Top Gun 2: Better than the original

In the new film, the training has a lot more purpose and jeopardy. Down on the ground, the antagonism has more substance to it, too. The admiral in charge of the school, Cyclone (Jon Hamm, doing a good line in goggle-eyed exasperation), doesn’t approve of Pete’s methods because he fears they might compromise the mission. Meanwhile, one of his students is Rooster (Miles Teller), the son of Pete’s best pal Goose, who was killed in the first film. Rooster has inherited the family moustache, but that hasn’t stopped him bearing a grudge. There is even a drop of bad blood between Pete and his old flame Penny the Conveniently Single Bar Owner (Jennifer Connelly), but she is better suited to him than the first film’s love interest, Charlie (Kelly McGillis, who doesn’t get a mention, let alone a cameo appearance). The tentative romance between Pete and Penny is predictable, but quite touching because there is chemistry and history between them, and an awareness that they aren’t in the first flush of youth. True, Cruise and Connelly are both still gorgeous, but they’re allowed to have wrinkles on their faces in the close-ups.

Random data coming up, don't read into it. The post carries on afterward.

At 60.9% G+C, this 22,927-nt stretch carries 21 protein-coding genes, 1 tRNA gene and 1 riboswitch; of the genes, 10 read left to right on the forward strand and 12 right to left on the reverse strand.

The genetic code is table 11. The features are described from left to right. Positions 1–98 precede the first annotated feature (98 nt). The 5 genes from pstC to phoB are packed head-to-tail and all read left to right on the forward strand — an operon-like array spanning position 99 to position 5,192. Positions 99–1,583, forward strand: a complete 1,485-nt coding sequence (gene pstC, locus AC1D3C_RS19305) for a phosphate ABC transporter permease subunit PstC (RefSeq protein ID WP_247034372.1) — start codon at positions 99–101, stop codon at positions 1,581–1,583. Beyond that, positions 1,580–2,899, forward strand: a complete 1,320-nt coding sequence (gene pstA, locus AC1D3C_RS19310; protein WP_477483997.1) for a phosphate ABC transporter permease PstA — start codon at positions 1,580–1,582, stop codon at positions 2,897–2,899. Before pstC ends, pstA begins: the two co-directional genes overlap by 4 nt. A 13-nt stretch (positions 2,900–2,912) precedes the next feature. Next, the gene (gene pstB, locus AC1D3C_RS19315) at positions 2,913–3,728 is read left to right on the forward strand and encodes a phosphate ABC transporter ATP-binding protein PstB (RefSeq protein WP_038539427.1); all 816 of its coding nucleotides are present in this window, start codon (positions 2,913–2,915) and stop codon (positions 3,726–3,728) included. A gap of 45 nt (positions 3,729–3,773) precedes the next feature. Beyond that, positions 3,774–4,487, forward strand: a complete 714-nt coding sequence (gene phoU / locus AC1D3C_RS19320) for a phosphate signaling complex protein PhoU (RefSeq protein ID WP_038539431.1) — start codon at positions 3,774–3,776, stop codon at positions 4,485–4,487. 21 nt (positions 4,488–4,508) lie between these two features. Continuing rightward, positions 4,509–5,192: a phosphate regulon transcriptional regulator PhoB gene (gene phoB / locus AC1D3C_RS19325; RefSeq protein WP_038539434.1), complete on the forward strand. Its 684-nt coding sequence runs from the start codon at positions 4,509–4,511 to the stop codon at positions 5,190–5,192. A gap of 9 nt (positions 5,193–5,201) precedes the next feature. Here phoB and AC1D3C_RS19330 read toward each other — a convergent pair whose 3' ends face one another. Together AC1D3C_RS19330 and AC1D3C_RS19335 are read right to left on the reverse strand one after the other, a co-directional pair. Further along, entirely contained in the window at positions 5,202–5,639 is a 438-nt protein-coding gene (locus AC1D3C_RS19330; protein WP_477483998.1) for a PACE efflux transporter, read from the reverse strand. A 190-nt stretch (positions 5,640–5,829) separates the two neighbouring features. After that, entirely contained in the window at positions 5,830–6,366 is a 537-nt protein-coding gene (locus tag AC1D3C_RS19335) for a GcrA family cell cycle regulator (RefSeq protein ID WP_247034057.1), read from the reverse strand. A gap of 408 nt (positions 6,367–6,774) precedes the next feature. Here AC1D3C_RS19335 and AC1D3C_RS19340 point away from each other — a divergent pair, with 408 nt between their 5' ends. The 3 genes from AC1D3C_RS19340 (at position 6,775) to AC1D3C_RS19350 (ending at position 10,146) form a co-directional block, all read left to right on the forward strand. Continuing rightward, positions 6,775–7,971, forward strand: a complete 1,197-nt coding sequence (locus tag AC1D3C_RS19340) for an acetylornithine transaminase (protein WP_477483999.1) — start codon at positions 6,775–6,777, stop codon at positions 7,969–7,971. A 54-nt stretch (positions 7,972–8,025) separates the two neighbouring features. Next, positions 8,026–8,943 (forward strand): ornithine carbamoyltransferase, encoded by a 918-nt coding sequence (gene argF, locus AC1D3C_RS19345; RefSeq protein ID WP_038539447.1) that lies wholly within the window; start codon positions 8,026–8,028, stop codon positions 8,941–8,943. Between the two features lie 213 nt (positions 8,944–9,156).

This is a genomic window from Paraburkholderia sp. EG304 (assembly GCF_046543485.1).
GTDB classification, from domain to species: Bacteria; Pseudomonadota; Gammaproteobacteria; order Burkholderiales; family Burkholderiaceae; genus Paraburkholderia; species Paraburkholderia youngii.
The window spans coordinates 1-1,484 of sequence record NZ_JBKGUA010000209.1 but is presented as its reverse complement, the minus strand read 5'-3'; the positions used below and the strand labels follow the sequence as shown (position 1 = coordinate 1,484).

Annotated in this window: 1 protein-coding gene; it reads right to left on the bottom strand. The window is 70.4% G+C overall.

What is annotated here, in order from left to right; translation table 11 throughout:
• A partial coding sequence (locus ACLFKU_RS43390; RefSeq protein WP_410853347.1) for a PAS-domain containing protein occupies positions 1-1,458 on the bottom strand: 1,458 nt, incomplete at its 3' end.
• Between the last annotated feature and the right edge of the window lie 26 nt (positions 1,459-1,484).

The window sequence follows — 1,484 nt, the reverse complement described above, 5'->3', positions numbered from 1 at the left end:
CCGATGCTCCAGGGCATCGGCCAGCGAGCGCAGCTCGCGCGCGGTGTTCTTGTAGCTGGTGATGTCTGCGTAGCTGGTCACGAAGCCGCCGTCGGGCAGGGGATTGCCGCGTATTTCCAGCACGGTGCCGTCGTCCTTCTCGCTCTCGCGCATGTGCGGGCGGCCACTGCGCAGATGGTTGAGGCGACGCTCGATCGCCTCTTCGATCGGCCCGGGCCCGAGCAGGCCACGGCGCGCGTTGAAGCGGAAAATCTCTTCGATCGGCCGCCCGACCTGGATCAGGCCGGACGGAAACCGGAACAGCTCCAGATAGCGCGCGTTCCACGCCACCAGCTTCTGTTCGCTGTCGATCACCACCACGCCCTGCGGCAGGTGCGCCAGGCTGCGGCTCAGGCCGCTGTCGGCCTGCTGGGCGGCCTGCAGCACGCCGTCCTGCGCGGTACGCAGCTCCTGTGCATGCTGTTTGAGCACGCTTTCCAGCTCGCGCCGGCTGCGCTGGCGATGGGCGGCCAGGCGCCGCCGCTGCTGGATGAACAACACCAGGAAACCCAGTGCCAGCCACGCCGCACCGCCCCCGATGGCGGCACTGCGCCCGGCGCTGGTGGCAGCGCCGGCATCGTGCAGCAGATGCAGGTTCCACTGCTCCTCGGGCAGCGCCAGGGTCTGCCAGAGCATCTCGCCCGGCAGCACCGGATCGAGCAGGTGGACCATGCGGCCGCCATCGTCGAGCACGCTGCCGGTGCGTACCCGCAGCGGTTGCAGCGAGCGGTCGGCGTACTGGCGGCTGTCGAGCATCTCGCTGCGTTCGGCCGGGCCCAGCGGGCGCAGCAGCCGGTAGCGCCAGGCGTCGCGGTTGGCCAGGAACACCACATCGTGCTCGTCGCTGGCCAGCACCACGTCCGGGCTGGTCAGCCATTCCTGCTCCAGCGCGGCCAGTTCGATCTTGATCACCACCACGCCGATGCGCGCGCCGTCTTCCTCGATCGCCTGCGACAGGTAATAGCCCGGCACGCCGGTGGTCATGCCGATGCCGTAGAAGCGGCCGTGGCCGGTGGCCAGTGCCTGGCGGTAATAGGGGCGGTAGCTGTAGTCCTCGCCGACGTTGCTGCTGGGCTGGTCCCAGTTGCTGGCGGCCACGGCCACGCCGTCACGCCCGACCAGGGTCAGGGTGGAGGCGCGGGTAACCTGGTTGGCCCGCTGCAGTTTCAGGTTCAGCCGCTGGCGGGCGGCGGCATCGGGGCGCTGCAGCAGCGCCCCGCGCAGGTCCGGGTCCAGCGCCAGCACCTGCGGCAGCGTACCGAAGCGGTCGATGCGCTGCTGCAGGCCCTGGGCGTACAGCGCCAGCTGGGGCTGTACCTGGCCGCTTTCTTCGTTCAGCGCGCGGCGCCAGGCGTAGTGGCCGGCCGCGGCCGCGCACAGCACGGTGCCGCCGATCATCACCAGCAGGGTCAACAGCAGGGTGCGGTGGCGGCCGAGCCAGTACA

Cruise himself has more humanity and depth than usual, even if he is as buff as ever in the requisite beach-sport montage (there are moments when Top Gun feels like a less appropriate title than Top Off). Don’t be surprised if he gets an Oscar nomination. He, Kosinski, McQuarrie and their various co-writers have worked out how to make Pete a responsible, rueful adult at the same time as keeping him as, well, a maverick. They have made a carefully calibrated yet warm-hearted blockbuster that does everything expected of it, and more. Much like the laser-guided missiles fired by Pete and his buddies, it streaks towards its target with awe-inspiring efficiency, and hits it with explosive force.


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